In an attempt to regain balance I almost
Lost all control. The evening before I sat in my study
Thinking of what I could do different and love
More than my present occupation. My feet
Twitched below the desk in fervent prayer or doubt,
Either way I was beginning to kindle a soul-scorching fire.
On a blank sheet of paper I started to fire
Off ideas. I drew arrows and boxes for words that almost
Made sense but such mind-maps would make others doubt
My sanity and question my logic. They’d say, “Why’d you study
All these years just to throw your life away? The world’s at your feet
And you choose to kick it! You are misguided my love.”
But I am not guided by anything except my love
For a challenge. Why am I in the line of fire
When it is you who should be blamed for the shackles on my feet?
Why should I answer to you when you almost
Made certain that I would not question the purpose of any study?
No sir, I’ll answer only to myself when in doubt.
With righteous indignation I was charting without a doubt
In royal blue ink that makes angry words less stark. It was a love-
Soaked rendering of the mind that would need study
In the better light of reason someday. The night grew in the cold fire
Of electric bulbs and I pondered dreams that have lasted almost
An entire lifetime without my knowledge. I felt numbness at my feet
That soon spread up. I switched to verses to find within their feet
A rhythm by which I could greet daylight. There was no doubt
That those poems suffered as I suffered, but their magnetism almost
Straightened the compass that had led to my disorientation. I was in love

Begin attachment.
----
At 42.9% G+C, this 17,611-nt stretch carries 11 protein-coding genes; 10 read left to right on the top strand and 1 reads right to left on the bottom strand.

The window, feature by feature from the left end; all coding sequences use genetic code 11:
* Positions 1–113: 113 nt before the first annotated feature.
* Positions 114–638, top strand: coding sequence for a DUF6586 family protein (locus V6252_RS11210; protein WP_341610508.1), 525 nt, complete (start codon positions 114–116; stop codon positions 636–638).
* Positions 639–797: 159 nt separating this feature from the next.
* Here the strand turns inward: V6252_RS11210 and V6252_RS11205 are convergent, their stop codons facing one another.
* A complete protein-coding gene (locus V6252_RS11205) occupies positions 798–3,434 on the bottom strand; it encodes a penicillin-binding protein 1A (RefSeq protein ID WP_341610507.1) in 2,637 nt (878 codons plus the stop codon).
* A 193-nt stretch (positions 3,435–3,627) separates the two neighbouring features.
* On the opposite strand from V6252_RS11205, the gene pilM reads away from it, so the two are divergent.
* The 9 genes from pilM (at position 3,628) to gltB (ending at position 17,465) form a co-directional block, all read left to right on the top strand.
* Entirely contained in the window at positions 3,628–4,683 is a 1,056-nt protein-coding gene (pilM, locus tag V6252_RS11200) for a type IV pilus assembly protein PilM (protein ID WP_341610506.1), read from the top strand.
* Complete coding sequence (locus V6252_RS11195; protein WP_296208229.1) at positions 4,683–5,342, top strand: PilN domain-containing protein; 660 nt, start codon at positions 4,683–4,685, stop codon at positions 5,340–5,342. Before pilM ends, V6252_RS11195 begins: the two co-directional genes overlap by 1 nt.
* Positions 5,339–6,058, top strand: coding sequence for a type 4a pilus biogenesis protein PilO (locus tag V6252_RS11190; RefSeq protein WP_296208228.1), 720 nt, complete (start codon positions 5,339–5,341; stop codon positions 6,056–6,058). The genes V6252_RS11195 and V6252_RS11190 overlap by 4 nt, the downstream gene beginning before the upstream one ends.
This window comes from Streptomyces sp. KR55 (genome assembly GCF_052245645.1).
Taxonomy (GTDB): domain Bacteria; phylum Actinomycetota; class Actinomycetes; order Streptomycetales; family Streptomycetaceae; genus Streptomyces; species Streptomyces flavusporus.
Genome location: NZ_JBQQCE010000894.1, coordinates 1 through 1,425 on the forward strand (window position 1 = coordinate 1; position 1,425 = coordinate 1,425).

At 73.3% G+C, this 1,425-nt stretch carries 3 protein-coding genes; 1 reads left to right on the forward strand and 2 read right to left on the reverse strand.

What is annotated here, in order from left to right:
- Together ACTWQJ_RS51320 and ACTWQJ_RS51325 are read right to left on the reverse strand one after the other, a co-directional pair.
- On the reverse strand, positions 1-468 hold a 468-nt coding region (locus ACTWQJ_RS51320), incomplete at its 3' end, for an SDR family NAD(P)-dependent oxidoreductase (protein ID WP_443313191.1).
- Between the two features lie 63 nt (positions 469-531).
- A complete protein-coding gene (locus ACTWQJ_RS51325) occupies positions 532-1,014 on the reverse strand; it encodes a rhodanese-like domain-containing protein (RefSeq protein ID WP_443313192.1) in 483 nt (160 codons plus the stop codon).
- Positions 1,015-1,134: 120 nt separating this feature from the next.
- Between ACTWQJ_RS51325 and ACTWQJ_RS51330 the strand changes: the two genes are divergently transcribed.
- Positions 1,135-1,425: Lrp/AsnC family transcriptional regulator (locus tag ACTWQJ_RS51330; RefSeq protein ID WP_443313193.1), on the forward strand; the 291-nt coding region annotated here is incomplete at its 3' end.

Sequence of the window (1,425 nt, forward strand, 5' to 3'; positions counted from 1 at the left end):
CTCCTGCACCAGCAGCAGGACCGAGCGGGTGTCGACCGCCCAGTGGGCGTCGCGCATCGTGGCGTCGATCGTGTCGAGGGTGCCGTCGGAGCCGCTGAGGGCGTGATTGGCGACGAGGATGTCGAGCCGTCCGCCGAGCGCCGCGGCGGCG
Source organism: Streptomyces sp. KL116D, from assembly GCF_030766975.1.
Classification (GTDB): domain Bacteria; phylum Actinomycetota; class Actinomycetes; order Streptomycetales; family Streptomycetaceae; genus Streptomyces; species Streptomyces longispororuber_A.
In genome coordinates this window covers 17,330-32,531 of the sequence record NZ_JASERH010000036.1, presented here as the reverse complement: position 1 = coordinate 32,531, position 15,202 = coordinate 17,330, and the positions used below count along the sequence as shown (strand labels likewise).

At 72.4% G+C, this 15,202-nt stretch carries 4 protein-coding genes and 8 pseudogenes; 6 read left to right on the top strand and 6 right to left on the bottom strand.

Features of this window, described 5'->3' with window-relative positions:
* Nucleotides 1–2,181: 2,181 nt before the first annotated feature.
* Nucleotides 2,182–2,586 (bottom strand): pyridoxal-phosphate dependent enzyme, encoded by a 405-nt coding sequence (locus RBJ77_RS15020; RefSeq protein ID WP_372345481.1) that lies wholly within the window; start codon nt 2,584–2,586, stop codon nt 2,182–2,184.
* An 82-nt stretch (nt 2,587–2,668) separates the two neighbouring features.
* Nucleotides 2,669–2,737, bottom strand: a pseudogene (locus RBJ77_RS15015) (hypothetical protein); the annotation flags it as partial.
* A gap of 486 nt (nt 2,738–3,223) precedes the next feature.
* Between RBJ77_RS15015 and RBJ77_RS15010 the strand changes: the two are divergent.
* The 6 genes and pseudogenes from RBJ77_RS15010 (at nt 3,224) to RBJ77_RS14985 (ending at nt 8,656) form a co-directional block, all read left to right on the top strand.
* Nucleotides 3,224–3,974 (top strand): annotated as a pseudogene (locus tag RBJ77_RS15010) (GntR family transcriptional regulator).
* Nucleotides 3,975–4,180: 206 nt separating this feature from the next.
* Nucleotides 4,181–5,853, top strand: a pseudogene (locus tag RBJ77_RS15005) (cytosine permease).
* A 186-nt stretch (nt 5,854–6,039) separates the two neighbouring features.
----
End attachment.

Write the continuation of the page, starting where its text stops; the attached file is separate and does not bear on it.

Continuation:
With two things seemingly different but when purified by the fire
Of a philosophical torch they were two theses for the same study.
I wished to have one eye of science and another of art to study
Life in all its regulated nuance and irrational feat
Of fancy. The morning dawned with this realization and soon the fire
Of heavens commanded the skies promptly. It made me wish for a doubt-
-less existence, where I could wake each day to a destined love;
One where I will get by without saying, “Everything’s good, almost.”
I decided to share this with them, those people who almost
could not fathom change. It surprised me to find no rebuke, instead only love
And it became apparent that I had always been in control of their doubt.
This poem is a rough first attempt at writing a Sestina. The form requires 39 lines divided into 6 six-line stanzas and 1 three-line Envoy. Every line in the Sestina has a precise word ending. The order of the word-endings in each stanza are: 123456 615243 364125 532614 451362 246531 531/135. This was tougher than the villanelle that I wrote a few days back. Linked verses are hard work!